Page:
If you have spent any time at cheerleading camp, you have probably heard the phrase “perfection before progression.” It sounds like good advice, but what exactly does it mean? One of the important things that you and your squad should think about whenever you are looking at a new set of skills, is how your team can get to those skills as quickly and as safely as possible. The key to doing that is to make sure that you have fundamental skills fully mastered before you move on to more advanced skills. We call this training paradigm “perfection before progression.”
This essentially means that if you cannot do a cartwheel, you really should not be working on your roundoff. If you cannot do a roundoff you certainly shouldn’t be working on a back handspring. Going through the skills progressions and showing consistent mastery of fundamentals allows your squad to achieve more advanced skills more quickly and much more safely. That covers the progression part of the phrase – but the perfection part is significantly harder to understand.
The real challenge is maintaining a strict skill progression: even hitting a skill three times in a row is not perfection. Perfection happens when a skill is executed completely free of mistakes: not a foot moves, there are no bobbles, the stunt stays in place. Practicing like this requires a lot of discipline and attention to detail. Just hitting a skill does not qualify as perfection. As a result, coaches often end up in conflicts with their athletes because the athletes hit a stunt and want to move on to more advanced skills while the coaches are saying that they are not ready yet. Unfortunately, sometimes the coaches just give in. This is where serious injury and poor technique can occur.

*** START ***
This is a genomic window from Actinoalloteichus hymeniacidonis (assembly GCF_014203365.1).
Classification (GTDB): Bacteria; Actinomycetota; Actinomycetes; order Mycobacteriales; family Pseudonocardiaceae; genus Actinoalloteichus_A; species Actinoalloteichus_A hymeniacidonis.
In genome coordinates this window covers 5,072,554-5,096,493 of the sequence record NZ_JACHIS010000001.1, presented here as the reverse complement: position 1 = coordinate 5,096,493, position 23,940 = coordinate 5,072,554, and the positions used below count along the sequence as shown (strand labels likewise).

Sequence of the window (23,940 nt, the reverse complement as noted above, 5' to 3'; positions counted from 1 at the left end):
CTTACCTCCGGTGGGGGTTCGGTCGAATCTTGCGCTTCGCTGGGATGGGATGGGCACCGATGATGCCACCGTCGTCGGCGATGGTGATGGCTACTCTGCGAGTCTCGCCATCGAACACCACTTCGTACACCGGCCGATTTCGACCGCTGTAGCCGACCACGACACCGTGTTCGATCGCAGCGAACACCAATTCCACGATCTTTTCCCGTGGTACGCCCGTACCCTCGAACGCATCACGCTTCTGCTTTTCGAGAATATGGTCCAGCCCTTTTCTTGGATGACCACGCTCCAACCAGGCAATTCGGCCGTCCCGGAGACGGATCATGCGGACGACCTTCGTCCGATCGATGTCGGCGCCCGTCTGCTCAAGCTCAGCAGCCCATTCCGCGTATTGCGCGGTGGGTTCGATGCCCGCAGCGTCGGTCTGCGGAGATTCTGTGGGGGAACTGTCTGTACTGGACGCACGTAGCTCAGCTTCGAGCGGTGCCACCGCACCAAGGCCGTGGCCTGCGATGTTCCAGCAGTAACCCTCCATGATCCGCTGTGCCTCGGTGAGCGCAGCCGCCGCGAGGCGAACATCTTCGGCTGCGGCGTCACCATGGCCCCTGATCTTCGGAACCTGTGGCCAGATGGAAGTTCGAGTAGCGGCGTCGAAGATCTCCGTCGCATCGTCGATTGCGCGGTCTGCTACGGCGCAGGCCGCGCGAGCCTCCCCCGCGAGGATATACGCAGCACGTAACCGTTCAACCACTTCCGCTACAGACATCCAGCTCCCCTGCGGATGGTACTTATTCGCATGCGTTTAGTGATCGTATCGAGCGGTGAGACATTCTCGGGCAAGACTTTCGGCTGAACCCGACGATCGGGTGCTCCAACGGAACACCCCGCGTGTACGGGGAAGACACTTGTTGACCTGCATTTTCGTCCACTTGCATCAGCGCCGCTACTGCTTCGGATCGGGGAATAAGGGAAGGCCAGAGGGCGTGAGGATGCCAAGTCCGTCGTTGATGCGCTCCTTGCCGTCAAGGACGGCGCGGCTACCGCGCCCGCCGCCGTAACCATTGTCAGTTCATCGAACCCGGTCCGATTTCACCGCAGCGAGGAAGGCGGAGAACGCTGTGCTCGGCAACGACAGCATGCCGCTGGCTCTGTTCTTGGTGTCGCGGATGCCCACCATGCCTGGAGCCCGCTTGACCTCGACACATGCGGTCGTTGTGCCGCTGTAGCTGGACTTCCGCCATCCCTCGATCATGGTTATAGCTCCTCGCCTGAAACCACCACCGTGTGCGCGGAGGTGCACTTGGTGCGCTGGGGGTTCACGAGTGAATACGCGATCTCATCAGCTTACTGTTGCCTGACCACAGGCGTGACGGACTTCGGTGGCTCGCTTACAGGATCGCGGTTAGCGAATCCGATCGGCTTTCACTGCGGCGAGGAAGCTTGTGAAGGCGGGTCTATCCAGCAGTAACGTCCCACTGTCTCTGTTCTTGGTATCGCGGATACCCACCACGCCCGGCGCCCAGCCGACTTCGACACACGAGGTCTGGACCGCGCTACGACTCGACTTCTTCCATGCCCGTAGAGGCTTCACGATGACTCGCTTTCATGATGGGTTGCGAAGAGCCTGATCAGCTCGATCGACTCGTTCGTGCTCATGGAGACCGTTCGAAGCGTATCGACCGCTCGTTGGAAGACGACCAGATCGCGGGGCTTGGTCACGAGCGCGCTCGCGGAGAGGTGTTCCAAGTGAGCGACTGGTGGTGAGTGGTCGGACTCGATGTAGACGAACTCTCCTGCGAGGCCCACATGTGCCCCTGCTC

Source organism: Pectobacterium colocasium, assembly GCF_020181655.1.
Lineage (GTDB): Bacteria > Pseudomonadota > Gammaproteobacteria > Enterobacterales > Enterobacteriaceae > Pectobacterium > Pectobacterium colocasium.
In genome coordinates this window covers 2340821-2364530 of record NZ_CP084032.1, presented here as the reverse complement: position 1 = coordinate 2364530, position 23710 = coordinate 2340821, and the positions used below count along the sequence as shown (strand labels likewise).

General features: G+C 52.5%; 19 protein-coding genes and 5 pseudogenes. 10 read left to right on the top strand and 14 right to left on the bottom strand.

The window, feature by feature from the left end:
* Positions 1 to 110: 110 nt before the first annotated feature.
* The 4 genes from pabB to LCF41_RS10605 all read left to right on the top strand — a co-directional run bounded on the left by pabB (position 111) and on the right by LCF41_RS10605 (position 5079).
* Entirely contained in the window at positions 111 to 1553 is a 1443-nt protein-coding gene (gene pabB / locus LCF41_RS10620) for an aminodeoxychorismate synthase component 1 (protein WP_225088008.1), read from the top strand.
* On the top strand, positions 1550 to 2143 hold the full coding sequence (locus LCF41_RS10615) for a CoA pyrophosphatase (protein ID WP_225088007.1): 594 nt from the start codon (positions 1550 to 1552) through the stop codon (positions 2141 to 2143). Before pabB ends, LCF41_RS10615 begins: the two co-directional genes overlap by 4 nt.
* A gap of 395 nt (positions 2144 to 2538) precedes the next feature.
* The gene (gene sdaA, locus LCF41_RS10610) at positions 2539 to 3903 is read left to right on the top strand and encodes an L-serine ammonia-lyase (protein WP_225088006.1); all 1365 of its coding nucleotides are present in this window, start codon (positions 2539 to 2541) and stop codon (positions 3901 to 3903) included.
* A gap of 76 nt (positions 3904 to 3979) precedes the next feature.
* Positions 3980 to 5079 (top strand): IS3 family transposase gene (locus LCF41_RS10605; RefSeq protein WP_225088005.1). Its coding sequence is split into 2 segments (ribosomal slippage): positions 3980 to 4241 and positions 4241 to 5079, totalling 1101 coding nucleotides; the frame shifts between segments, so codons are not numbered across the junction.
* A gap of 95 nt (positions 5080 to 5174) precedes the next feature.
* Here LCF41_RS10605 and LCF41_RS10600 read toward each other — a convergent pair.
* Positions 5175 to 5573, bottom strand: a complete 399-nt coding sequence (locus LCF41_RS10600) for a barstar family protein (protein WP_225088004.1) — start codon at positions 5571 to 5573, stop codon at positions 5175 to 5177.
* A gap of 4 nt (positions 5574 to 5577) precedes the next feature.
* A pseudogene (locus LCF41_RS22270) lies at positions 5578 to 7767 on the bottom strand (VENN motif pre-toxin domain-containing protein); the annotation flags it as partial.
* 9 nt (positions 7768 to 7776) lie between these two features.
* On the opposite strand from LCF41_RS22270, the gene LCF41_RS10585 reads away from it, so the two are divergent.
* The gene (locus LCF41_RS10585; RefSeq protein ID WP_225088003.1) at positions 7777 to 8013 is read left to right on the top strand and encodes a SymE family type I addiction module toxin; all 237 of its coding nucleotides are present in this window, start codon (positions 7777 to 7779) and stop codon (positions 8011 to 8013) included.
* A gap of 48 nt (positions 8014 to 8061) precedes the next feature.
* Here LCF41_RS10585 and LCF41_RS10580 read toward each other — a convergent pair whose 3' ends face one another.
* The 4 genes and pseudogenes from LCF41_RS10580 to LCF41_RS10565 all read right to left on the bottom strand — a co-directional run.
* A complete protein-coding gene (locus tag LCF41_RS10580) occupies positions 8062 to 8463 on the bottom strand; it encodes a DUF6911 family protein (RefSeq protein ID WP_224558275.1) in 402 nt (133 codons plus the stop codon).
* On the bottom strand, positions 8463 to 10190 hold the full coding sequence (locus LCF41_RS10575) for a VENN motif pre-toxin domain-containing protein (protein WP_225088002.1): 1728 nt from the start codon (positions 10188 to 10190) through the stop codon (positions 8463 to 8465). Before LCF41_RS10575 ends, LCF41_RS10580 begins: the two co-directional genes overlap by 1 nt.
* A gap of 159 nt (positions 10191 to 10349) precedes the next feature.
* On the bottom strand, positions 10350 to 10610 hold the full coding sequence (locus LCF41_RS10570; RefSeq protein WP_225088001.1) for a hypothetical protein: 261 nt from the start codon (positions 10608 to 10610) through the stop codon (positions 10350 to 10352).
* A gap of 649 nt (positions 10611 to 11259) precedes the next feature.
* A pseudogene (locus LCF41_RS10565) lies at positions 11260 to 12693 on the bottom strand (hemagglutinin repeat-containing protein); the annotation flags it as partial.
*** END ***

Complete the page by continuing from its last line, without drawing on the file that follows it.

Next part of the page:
While there are several major issues with not perfecting fundamental skills before moving on to advanced ones, the most important thing is the risk of serious injury. Advanced stunts require a fundamental set of skills which must be fully mastered and a certain level of athleticism from the people involved. You developed both the athleticism and the fundamental skills by perfecting basic stunts. If you cannot do a perfect extension, you should not be working on a liberty. If you cannot do a flawless liberty, then you should not be working on a switch-up.
One of the things that coaches and students must do together is take a critical look at what they are trying to achieve and make sure that they are identifying any problems in those fundamental skills. It is important for you and your teammates to work on basic skills until you get better at them. Too often, at cheerleading competitions, we see teams that can “hit” but cannot perfectly execute their routine. The absence of deductions does not in itself qualify as perfection.
You and your squad need to sit down and agree about what goals you want to achieve over the course of the year and decide what skills you want to showcase. Once you have agreed on this you can break down those advanced skills into a series of fundamental skills that need to be mastered. By working carefully on the basic skills involved in the progression your team will find that they can move more quickly and consistently towards the goals. Avoid the temptation to advance to more difficult skills until you have shown mastery of those fundamentals. This will help avoid injuries, and align your team’s goals with the best practices of the most successful teams in the country.